This computer is fast. The combination of a Solid State Drive (SSD) hard drive and an i5 (or optionally an i7) processor make this the fastest computer I've ever used, and I have a 2011 13" MacBook Pro as my personal computer. The SSD gives it a qualitative responsiveness--application launching, task switching--which any spinning disk laptop will be unable to match. Quantitatively, it more than keeps up with its larger siblings in CPU intensive tasks. For example, my big laptop can compile a large, commercial application I maintain using Xcode 4 in 9 minutes 38 seconds, this tiny sub notebook can do the same in 9 minutes 5 seconds. Whichever computer is literally the fastest isn't relevant, what is relevant is that Air buyers are no longer trading speed for portability.
This computer is portable. I went to the local Apple Store and compared the 11.6 to the 13 inch MacBook Air, and while the 13 is extremely portable it is not a good fit for a woman's purse. This 11.6 can nearly get lost in a purse, I can imagine my wife hunting around for a few seconds trying to find it. It's ridiculously small.
Battery life when not under heavy load is good. I can web browse, and as long as I stay away from Flash websites, can do it for several hours. However, under load the 5 hours Apple promises for wireless web browsing becomes sub two hours. If the fan is on, the battery will not last, so it becomes time to figure out which page is running Flash, or which application is hogging all the CPU cycles. The larger Air has more room for a battery and thus has a longer battery life. The battery life of my MacBook Pro is certainly at least an hour or two longer under the same approximate load.
The screen is beautiful and crisp. Color balance and contrast seem superior to that of my MacBook Pro's (which isn't bad either). Viewing angles are good but not the spectacular IPS angles of an iPad. I had been wary of dropping down to the 11 inch screen from the 13 inch of my MacBook Pro, but I think I could work all day at this size especially if all I were doing was web browsing or video watching. I wouldn't want to edit videos or do long term software development at this size, but of course there is a Thunderbolt port and with the appropriate MiniDisplay adaptor I could attach it to any monitor. This will spend most of its life attached to a 21 inch LCD.
The keyboard is thankfully backlit. Typing is reasonably comfortable, although I'd prefer another milimeter or two of key travel. Again, this will spend most of its life attached to an external keyboard so it doesn't matter much but I much prefer the touch feel of my MacBook Pro.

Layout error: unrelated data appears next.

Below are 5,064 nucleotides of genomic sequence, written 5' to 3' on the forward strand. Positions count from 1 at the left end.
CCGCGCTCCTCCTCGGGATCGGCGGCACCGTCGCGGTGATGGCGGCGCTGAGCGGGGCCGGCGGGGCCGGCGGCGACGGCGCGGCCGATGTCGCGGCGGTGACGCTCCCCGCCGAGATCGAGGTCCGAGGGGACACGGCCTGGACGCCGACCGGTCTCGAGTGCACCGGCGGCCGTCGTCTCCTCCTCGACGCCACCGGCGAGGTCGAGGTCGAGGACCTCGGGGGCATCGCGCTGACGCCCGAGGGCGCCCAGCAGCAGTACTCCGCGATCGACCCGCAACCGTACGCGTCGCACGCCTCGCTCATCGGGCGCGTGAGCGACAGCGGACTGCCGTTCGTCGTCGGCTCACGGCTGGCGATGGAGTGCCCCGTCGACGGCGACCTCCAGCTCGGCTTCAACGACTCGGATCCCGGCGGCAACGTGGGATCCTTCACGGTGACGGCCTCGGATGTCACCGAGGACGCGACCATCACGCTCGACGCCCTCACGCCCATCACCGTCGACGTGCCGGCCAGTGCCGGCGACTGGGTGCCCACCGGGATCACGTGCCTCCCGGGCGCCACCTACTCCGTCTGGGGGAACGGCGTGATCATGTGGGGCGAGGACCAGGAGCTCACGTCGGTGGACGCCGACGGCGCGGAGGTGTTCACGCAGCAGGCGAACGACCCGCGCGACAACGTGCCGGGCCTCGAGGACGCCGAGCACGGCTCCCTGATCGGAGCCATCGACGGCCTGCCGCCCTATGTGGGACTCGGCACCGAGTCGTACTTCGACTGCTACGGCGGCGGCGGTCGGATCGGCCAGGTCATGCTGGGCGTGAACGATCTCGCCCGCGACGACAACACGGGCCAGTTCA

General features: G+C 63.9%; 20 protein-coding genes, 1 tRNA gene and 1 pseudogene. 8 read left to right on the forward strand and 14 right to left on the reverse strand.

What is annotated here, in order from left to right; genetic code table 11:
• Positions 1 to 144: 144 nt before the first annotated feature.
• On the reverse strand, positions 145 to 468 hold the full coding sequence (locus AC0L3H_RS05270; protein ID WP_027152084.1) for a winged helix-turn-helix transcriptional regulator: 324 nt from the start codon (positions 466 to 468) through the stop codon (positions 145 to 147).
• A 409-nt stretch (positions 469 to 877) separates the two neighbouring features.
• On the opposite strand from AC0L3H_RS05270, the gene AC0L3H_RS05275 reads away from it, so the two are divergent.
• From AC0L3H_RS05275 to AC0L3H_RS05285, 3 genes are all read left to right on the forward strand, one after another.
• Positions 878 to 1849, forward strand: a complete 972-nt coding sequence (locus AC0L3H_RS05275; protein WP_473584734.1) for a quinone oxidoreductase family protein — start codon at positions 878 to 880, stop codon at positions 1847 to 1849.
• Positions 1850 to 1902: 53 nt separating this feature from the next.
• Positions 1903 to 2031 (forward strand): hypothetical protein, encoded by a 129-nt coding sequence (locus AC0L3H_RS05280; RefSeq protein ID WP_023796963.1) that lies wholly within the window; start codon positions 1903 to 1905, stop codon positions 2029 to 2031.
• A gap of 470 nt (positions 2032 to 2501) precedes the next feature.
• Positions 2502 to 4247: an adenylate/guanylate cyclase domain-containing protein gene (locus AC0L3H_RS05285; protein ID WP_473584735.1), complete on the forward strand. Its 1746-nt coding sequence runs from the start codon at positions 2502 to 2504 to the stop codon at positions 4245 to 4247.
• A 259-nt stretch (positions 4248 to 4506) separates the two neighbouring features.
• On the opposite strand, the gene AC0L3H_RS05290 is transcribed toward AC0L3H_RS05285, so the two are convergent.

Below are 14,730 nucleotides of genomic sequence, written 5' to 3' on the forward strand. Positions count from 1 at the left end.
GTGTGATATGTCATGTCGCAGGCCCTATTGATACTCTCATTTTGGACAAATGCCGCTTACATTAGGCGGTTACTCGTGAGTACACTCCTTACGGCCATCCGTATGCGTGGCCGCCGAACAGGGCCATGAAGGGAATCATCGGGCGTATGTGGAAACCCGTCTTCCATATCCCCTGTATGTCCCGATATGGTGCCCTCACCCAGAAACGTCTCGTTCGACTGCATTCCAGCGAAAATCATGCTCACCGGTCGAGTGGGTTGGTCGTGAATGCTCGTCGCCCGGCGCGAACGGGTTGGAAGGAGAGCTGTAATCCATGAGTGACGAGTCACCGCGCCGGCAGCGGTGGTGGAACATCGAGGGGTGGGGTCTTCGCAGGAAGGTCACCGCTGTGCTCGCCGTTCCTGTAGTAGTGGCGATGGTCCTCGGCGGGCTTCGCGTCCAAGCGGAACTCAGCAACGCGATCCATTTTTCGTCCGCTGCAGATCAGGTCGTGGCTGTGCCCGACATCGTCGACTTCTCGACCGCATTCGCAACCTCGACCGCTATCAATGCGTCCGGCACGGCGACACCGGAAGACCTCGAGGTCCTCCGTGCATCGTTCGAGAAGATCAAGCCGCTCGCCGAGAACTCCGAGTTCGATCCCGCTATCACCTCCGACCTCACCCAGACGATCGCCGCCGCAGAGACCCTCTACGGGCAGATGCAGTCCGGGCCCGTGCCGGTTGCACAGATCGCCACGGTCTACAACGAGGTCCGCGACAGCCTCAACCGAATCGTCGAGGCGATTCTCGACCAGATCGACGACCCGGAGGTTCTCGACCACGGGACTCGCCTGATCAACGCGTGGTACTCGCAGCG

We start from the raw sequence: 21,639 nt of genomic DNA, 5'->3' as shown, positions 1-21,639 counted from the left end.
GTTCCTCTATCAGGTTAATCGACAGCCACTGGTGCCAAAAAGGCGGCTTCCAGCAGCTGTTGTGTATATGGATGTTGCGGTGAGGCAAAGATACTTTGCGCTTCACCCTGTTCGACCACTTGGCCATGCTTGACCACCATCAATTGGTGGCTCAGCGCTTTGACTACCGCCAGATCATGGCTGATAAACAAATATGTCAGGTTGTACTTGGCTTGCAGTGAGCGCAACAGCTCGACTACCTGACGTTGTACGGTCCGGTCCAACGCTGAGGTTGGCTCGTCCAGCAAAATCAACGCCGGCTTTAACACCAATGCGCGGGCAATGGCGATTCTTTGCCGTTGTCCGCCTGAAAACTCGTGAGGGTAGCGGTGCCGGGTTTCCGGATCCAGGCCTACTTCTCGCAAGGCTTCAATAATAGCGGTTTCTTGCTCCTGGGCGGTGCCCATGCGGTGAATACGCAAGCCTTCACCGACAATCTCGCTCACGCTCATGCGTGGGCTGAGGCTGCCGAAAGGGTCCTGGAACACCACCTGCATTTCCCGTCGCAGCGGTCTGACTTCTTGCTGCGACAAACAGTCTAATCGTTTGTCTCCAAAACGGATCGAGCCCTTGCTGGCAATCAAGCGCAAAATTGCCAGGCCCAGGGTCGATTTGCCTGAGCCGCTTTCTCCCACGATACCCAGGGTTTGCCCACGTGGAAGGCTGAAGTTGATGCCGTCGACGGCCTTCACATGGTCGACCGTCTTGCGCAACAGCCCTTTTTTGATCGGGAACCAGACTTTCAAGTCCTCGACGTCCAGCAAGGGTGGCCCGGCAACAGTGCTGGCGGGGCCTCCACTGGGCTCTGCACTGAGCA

The trackpad is large and Lion ready for all your taps, pinches, swipes (one, two, three and more fingers). Apple is renowned for its trackpads and this is no exceptions. Perfect finger feel, no stutters, accurate tracking.
Build quality. This is not some shoddy plastic netbook. The unibody construction is amazingly rigid and could be used to bludgeon an attacker in a pinch (and still keep on downloading).
Storage size is a bit cramped, especially at the lower price points. I think the 64GB model targets users looking to keep all of their documents, images, videos, music in "the cloud" and while I'm sure people will live in the cloud in the future, most of us live on Earth with our limited speed Internet connections. The larger capacities are fine for many people, including my wife, but not for me, I have too many videos, photos, and music files filling up my MacBook Pro to compress myself even down to the 256GB model.
There are not many ports on the box. Two USB ports, a headset port and a Thunderbolt port are limited. I purchased a USB to Ethernet adaptor which takes up one of the two precious USB ports--or pushes me into using a desktop USB hub--but I refuse to use WiFi on a desktop computer. Apple has announced a Thunderbolt version of its well regarded but expensive Cinema display for release in September and that will relieve most port complaints (replaced by I have to pay a thousand dollars for a monitor with a Firewire port? complaints).
Fan noise under load is a bit loud. Surprisingly, this computer which is dead silent until the fan kicks in can be pretty loud due to the small space available for the fan vent.